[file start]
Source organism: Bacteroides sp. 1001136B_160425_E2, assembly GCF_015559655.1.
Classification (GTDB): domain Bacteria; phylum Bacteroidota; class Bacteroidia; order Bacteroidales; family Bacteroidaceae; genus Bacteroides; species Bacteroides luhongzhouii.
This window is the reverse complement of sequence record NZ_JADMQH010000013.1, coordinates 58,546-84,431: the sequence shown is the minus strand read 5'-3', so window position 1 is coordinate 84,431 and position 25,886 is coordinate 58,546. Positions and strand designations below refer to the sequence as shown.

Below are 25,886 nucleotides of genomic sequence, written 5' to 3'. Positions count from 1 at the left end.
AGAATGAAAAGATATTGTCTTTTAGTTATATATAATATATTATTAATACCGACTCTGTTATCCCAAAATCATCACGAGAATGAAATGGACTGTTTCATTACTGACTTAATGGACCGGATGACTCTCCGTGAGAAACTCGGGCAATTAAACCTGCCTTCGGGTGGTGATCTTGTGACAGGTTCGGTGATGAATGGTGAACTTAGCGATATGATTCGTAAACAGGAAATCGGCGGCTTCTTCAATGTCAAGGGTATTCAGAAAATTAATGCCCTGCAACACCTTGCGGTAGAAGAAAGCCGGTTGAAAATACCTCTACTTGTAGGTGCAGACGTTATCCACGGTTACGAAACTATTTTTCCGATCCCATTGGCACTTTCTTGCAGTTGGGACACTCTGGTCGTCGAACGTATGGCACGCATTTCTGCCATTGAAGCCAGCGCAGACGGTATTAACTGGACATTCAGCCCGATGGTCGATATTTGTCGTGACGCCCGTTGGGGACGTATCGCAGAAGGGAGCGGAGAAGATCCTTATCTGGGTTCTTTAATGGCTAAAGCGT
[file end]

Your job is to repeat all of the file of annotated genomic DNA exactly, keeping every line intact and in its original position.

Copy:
Source organism: Bacteroides sp. 1001136B_160425_E2, assembly GCF_015559655.1.
Classification (GTDB): domain Bacteria; phylum Bacteroidota; class Bacteroidia; order Bacteroidales; family Bacteroidaceae; genus Bacteroides; species Bacteroides luhongzhouii.
This window is the reverse complement of sequence record NZ_JADMQH010000013.1, coordinates 58,546-84,431: the sequence shown is the minus strand read 5'-3', so window position 1 is coordinate 84,431 and position 25,886 is coordinate 58,546. Positions and strand designations below refer to the sequence as shown.

Below are 25,886 nucleotides of genomic sequence, written 5' to 3'. Positions count from 1 at the left end.
AGAATGAAAAGATATTGTCTTTTAGTTATATATAATATATTATTAATACCGACTCTGTTATCCCAAAATCATCACGAGAATGAAATGGACTGTTTCATTACTGACTTAATGGACCGGATGACTCTCCGTGAGAAACTCGGGCAATTAAACCTGCCTTCGGGTGGTGATCTTGTGACAGGTTCGGTGATGAATGGTGAACTTAGCGATATGATTCGTAAACAGGAAATCGGCGGCTTCTTCAATGTCAAGGGTATTCAGAAAATTAATGCCCTGCAACACCTTGCGGTAGAAGAAAGCCGGTTGAAAATACCTCTACTTGTAGGTGCAGACGTTATCCACGGTTACGAAACTATTTTTCCGATCCCATTGGCACTTTCTTGCAGTTGGGACACTCTGGTCGTCGAACGTATGGCACGCATTTCTGCCATTGAAGCCAGCGCAGACGGTATTAACTGGACATTCAGCCCGATGGTCGATATTTGTCGTGACGCCCGTTGGGGACGTATCGCAGAAGGGAGCGGAGAAGATCCTTATCTGGGTTCTTTAATGGCTAAAGCGT